Culture warriors: the inaugural National Indigenous Art Triennial in Canberra
The inaugural NIAT offers a different type of survey from the well-known and long-established Telstra National Aboriginal & Torres Strait Islander Art Award. Unlike the latter, the NIAT is not a prize-driven exhibition; it has no pretences to being comprehensive or representative, and aims to be tightly curated with comparatively few artists (I would have preferred even fewer).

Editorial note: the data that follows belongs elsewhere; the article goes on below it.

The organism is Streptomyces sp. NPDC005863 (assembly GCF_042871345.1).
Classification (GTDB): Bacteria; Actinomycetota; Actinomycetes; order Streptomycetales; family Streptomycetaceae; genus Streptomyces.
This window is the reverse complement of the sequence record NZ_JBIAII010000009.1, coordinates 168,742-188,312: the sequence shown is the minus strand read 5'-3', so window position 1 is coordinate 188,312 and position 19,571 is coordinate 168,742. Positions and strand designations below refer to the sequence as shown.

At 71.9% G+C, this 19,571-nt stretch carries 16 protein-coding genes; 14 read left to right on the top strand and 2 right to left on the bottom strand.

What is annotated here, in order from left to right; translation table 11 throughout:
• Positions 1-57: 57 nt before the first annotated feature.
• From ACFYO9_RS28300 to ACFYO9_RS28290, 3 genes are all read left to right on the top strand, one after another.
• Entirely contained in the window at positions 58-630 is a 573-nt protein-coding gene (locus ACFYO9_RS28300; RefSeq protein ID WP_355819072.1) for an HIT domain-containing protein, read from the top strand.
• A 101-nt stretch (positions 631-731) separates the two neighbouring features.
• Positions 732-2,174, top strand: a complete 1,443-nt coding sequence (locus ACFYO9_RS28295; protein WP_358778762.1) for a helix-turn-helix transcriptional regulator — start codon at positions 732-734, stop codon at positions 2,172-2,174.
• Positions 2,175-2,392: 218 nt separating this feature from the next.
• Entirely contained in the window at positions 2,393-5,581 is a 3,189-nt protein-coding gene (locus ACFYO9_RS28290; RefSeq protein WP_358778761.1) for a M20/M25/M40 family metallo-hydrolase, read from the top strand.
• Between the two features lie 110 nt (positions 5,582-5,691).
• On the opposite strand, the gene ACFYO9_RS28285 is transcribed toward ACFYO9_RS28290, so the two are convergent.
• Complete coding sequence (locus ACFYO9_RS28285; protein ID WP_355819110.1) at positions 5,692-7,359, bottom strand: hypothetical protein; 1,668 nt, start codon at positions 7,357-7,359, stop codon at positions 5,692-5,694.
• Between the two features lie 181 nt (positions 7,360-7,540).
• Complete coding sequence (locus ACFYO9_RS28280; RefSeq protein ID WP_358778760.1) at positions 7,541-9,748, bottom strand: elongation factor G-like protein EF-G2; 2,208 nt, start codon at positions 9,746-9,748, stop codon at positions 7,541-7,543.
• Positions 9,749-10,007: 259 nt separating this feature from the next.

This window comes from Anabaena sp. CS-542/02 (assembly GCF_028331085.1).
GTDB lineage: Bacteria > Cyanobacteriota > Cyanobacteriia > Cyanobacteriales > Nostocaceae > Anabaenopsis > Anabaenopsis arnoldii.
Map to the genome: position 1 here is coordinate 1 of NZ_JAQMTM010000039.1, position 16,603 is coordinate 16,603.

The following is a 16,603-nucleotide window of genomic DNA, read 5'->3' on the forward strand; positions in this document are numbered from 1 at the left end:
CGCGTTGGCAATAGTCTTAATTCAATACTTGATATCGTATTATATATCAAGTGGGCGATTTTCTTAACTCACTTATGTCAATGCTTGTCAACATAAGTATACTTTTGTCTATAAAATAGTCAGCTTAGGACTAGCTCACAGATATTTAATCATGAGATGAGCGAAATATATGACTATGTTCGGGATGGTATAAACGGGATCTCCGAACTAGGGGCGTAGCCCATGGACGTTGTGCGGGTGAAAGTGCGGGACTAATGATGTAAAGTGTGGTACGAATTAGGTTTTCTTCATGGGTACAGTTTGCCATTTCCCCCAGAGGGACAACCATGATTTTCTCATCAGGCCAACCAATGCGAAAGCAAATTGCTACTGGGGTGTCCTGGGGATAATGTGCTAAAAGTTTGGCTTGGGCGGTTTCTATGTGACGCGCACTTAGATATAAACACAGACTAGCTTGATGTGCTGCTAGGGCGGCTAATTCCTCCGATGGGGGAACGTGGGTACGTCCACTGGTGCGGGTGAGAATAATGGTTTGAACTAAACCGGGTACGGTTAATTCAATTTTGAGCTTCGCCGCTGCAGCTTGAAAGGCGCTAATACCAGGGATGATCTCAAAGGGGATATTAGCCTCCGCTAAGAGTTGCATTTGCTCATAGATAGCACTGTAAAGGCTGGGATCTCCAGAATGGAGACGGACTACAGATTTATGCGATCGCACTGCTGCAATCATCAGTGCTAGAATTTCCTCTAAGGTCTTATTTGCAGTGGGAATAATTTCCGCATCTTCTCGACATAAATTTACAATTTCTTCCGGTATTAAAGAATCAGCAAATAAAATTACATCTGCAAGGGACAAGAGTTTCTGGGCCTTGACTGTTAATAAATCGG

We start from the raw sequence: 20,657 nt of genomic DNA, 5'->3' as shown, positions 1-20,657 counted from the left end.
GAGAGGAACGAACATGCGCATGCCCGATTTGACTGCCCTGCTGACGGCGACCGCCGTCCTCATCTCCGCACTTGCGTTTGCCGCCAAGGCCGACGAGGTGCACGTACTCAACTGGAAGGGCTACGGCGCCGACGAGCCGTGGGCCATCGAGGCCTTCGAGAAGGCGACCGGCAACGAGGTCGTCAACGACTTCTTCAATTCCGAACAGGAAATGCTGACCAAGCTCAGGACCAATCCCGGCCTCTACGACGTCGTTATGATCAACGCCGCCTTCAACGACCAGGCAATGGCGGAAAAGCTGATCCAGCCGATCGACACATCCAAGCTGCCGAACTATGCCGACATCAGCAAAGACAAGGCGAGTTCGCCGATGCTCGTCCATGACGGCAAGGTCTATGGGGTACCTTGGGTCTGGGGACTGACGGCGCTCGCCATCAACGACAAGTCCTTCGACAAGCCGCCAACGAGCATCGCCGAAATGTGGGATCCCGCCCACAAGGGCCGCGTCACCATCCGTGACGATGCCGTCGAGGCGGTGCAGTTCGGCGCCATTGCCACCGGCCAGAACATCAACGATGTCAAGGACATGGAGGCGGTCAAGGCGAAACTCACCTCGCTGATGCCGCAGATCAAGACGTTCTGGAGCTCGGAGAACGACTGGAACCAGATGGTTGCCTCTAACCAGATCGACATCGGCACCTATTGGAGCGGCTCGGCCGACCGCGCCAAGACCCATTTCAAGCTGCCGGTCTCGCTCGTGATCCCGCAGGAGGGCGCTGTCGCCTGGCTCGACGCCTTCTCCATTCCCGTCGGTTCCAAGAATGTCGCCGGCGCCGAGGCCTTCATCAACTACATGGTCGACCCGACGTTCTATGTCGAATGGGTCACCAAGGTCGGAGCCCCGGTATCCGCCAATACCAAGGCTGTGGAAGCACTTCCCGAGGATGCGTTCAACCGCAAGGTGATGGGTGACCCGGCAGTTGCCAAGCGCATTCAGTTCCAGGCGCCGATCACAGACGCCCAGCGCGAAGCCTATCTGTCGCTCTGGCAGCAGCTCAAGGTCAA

Culture Warriors, the inaugral National Indigenous Art Triennial (NIAT), is the National Gallery of Australia's major summer exhibition, running October 2007 through February 2008, and then touring to state galleries in Adelaide, Perth and Brisbane into 2009. The exhibition is curated by the NGA's Senior Curator of Aboriginal and Torres Strait Islander Art, Brenda L. Croft. Culture Warriors is ambitious in scale, filling the entirety of the NGA's temporary exhibition galleries with work by thirty artists. In his foreword in the hefty exhibition catalogue, NGA Director Ron Radford emphasises the symbolic nature of the exhibition. Culture Warriors marks the twenty-fifth anniversary of the NGA, the fortieth anniversary of the 1967 referendum to include Indigenous Australians in the census, and the fiftieth anniversary of NAIDOC, the National Aboriginal and Islander Day Observance Committee. Radford also notes that the exhibition coincides with the commencement of the NGA's building redevelopment, stage one of which includes a new wing for Aboriginal and Torres Strait Islander Art. Art Monthly asked three writers to provide a quick, short response to the exhibition.
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